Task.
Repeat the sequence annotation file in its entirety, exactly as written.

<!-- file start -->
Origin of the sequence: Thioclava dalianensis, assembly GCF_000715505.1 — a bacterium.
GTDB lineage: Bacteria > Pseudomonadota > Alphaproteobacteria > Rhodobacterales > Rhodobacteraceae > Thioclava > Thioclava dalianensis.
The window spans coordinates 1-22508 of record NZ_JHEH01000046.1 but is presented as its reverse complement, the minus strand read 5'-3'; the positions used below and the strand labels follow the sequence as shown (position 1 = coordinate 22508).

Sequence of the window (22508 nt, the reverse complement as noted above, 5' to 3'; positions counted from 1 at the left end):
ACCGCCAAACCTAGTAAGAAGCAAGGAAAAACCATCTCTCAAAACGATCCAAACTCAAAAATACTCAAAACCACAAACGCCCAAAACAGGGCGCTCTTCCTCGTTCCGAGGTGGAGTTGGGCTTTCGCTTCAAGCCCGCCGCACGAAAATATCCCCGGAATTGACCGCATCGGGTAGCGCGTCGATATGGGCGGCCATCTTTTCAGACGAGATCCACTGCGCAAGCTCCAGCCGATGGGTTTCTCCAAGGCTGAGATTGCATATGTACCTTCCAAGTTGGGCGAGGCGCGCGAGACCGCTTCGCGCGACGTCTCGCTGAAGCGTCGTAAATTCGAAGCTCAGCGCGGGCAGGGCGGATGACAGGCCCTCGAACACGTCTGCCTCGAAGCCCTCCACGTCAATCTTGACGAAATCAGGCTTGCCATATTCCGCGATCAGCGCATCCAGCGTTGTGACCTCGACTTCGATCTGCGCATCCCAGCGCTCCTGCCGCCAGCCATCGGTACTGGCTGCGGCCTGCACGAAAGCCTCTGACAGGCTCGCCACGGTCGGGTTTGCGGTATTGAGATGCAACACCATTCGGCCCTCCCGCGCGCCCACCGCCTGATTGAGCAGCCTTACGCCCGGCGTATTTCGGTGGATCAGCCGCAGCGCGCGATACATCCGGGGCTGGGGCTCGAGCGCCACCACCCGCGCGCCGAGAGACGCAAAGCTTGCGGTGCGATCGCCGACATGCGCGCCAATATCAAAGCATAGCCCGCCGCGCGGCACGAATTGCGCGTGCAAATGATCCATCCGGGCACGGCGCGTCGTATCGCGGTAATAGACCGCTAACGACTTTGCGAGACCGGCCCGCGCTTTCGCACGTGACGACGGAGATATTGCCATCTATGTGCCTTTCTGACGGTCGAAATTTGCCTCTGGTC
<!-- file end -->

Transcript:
Origin of the sequence: Thioclava dalianensis, assembly GCF_000715505.1 — a bacterium.
GTDB lineage: Bacteria > Pseudomonadota > Alphaproteobacteria > Rhodobacterales > Rhodobacteraceae > Thioclava > Thioclava dalianensis.
The window spans coordinates 1-22508 of record NZ_JHEH01000046.1 but is presented as its reverse complement, the minus strand read 5'-3'; the positions used below and the strand labels follow the sequence as shown (position 1 = coordinate 22508).

Sequence of the window (22508 nt, the reverse complement as noted above, 5' to 3'; positions counted from 1 at the left end):
ACCGCCAAACCTAGTAAGAAGCAAGGAAAAACCATCTCTCAAAACGATCCAAACTCAAAAATACTCAAAACCACAAACGCCCAAAACAGGGCGCTCTTCCTCGTTCCGAGGTGGAGTTGGGCTTTCGCTTCAAGCCCGCCGCACGAAAATATCCCCGGAATTGACCGCATCGGGTAGCGCGTCGATATGGGCGGCCATCTTTTCAGACGAGATCCACTGCGCAAGCTCCAGCCGATGGGTTTCTCCAAGGCTGAGATTGCATATGTACCTTCCAAGTTGGGCGAGGCGCGCGAGACCGCTTCGCGCGACGTCTCGCTGAAGCGTCGTAAATTCGAAGCTCAGCGCGGGCAGGGCGGATGACAGGCCCTCGAACACGTCTGCCTCGAAGCCCTCCACGTCAATCTTGACGAAATCAGGCTTGCCATATTCCGCGATCAGCGCATCCAGCGTTGTGACCTCGACTTCGATCTGCGCATCCCAGCGCTCCTGCCGCCAGCCATCGGTACTGGCTGCGGCCTGCACGAAAGCCTCTGACAGGCTCGCCACGGTCGGGTTTGCGGTATTGAGATGCAACACCATTCGGCCCTCCCGCGCGCCCACCGCCTGATTGAGCAGCCTTACGCCCGGCGTATTTCGGTGGATCAGCCGCAGCGCGCGATACATCCGGGGCTGGGGCTCGAGCGCCACCACCCGCGCGCCGAGAGACGCAAAGCTTGCGGTGCGATCGCCGACATGCGCGCCAATATCAAAGCATAGCCCGCCGCGCGGCACGAATTGCGCGTGCAAATGATCCATCCGGGCACGGCGCGTCGTATCGCGGTAATAGACCGCTAACGACTTTGCGAGACCGGCCCGCGCTTTCGCACGTGACGACGGAGATATTGCCATCTATGTGCCTTTCTGACGGTCGAAATTTGCCTCTGGTC